To Go or Not To Go: The China Crisis

My niece Joanna is a nomad by heart. Like me, she has ventured on budget trips and backpacking adventures that would always leave her mom asking why. If I could pick a good decade for her, it would be the 60s. She could be a hippie kid, traveling from one place to another, blasting Janis Joplin from her boom box. When I asked her to go to Laos with me 2 years ago, she responded, “I want to go to China.”

I thought it was a brilliant idea. It made me think of finally setting foot on not just a HUGE country, but one of the countries that fascinated me ever since I was a kid.

Back in the 80s, my Sunday ritual would be sitting in front of the TV to watch a morning Chinese soap opera. What made it different from western soaps was the Kung-Fu involved in almost every scene. That show, along with a cooking show that featured an old Chinese lady with curly hair, made me think of China as one of the countries with an intangible heritage. Hollywood movies that I’ve seen such as Drunken Master, The Last Emperor, Hero, and Crouching Tiger Hidden Dragon, among many, also gave epic visuals of China’s charm.

lijiang old town, china travel

Lijiang’s charm

And of course, there’s Zhao Wei, China’s #1 actress who graced movies such as Shaolin Soccer, So Close, Painted Skin, Love, and the classic, Hua Mulan with her beauty and versatility. Name me a fan who wouldn’t want to see Wei’s motherland?

zhao wei china, zhao wei fan

Zhao Wei in So Close – We’re not worthy!!!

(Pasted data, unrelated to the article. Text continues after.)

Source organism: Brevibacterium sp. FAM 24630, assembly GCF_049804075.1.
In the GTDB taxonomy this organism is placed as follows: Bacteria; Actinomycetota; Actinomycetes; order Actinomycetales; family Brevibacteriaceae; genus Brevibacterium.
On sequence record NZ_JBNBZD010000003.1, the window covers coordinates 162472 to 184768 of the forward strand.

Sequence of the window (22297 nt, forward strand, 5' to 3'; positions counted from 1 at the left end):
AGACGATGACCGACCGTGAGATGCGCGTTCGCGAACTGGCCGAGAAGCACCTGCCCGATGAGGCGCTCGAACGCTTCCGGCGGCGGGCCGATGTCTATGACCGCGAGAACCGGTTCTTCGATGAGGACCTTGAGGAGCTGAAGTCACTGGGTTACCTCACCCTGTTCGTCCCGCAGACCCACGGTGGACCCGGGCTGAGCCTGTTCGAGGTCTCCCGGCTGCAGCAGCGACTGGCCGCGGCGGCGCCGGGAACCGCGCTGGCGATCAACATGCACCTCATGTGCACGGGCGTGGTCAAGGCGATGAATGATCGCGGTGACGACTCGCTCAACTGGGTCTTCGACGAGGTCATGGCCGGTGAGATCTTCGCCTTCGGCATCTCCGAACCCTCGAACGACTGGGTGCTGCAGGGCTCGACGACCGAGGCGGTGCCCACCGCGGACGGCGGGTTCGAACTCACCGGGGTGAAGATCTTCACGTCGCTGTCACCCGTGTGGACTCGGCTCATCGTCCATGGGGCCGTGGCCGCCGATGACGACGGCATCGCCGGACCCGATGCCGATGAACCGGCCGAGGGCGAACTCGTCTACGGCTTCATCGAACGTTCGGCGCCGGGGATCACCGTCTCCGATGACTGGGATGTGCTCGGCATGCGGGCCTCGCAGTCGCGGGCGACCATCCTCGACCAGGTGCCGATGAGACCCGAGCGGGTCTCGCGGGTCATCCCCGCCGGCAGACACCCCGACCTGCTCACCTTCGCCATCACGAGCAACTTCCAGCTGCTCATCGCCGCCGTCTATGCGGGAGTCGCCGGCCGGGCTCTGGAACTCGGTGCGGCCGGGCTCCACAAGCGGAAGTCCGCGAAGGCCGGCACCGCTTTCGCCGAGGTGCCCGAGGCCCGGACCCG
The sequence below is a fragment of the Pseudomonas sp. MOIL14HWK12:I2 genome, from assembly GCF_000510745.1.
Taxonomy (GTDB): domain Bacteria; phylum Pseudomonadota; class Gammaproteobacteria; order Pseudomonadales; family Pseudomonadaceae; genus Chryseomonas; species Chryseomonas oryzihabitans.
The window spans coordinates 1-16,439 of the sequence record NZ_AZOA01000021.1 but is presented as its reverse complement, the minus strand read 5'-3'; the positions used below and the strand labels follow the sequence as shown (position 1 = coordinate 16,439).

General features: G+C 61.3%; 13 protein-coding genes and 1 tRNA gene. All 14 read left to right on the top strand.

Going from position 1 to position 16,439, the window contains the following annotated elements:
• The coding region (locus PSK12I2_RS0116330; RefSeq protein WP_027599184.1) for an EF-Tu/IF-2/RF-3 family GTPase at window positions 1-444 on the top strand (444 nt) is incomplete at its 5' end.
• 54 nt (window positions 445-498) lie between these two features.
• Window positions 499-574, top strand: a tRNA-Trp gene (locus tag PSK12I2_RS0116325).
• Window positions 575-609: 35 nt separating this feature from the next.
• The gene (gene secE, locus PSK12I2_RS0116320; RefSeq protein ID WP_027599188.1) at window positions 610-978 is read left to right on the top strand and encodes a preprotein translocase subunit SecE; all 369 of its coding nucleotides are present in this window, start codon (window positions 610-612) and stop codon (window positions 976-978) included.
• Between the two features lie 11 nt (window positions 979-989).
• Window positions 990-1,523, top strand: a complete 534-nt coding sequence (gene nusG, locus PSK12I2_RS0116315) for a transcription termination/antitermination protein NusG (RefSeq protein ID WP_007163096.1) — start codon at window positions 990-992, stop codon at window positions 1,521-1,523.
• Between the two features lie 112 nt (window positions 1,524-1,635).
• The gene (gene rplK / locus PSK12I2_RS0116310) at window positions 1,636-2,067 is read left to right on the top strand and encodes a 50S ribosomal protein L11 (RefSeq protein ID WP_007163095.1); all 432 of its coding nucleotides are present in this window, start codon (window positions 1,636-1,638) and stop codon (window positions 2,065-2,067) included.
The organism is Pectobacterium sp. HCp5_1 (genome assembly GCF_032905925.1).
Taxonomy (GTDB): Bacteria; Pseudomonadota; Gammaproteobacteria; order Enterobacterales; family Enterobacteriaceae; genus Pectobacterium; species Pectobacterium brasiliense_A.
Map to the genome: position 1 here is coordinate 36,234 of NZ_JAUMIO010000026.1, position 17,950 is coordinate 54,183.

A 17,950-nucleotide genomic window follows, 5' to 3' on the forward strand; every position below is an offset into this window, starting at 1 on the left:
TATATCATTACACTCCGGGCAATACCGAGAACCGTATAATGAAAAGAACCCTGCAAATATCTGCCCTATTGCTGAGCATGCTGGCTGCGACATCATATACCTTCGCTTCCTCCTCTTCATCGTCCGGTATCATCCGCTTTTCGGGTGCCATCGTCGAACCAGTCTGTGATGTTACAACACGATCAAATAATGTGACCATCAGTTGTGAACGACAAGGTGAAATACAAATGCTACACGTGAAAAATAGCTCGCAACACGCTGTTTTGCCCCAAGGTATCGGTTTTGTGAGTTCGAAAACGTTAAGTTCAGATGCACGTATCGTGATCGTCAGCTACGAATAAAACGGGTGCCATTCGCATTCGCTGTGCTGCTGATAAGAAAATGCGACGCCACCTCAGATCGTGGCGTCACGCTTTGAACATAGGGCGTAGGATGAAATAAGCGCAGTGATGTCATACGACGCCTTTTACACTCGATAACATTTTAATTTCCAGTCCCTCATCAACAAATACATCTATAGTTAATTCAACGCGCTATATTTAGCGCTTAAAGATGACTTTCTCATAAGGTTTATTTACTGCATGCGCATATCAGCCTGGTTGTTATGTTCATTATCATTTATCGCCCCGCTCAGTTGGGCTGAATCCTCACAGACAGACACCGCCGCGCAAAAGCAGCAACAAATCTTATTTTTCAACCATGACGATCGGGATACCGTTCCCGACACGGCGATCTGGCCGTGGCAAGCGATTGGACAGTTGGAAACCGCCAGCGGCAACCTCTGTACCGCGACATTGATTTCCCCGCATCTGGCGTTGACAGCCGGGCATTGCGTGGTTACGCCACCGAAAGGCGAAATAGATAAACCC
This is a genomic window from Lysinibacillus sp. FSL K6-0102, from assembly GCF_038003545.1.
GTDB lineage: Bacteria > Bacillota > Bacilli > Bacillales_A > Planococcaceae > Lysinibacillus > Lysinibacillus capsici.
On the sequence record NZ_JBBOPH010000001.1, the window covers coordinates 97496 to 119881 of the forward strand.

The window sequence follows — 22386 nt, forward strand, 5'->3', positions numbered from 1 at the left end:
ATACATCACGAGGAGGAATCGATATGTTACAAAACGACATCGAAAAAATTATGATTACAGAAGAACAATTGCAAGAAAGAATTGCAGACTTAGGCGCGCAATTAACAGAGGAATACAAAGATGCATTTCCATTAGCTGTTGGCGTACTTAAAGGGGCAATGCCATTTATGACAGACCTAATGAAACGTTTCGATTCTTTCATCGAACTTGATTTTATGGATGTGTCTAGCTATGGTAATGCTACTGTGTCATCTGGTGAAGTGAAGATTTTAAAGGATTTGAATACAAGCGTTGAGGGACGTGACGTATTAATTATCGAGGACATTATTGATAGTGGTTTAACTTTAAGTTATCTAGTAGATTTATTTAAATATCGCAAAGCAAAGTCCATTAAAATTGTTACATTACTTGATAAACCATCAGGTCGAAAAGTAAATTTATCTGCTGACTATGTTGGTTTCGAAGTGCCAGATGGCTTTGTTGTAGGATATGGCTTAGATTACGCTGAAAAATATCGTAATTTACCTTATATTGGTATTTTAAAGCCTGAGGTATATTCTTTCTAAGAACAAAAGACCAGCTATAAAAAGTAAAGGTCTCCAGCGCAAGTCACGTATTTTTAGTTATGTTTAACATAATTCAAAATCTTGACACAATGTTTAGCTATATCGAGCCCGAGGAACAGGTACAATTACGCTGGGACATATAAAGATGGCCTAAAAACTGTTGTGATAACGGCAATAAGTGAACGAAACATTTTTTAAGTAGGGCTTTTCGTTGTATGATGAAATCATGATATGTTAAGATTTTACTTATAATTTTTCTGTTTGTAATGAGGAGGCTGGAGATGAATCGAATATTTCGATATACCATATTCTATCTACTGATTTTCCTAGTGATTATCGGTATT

I’ve planned my trip to China and read about the country. I even bought a Lonely Planet book to guide me in my journey.

Then the Scarborough Shoal dispute erupted. I recently communicated with a Filipino who lives in Guangzhou to know about the situation, and he said they’re mum about it as they might lose their jobs. But they’re not positive about everything that’s happening. In fact, some of them have stopped buying local goods.

The news headlines have not been helpful as well:

PH denounces China for ‘bullying’ tactics
Global Pinoys to rally at Chinese consulates
Taking shoal dispute to int’l court will only complicate matters – China

Meanwhile, my family and close friends are a bit apprehensive:

Sister: Don’t go.
Brother: Well, decide a day before you finally purchase your ticket. You can always visit China again.
Friend 1: Hmm, you have to wait and see if it’s safe.
Friend 2: Don’t go. Let it die down, then go. You can always visit China again.

They say we all have one life to live, and that we should seize the day. But seizing the day doesn’t mean being stupid. The news may exaggerate, but these things do come from a source one way or another. Besides, I “can always visit China again”, as my loved ones would say. Traveling is NEVER about the places one has been to. It’s about the experience.

I still have a few weeks to go before I finally decide. I still want to go to China, but if this entire territorial pissing brouhaha escalates, it might pose a threat to my safety. It’s not like I can say I’ll avoid Beijing and stay in Kunming because it’s safer; it’s the entire nation against mine. For now, all I can do is wait and hope for the best.

Why can’t people just get along
What a world it would be
If we could all just have fun
‘Cause it don’t do nobody right
When it comes down to a fight hey
Why can’t people just get along
– David Lee Murphy

What do you think? Should I still go to China?

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One thought on “To Go or Not To Go: The China Crisis

  1. Pingback: Not Now, Mao…See you SUUn « Rica's Rucksack

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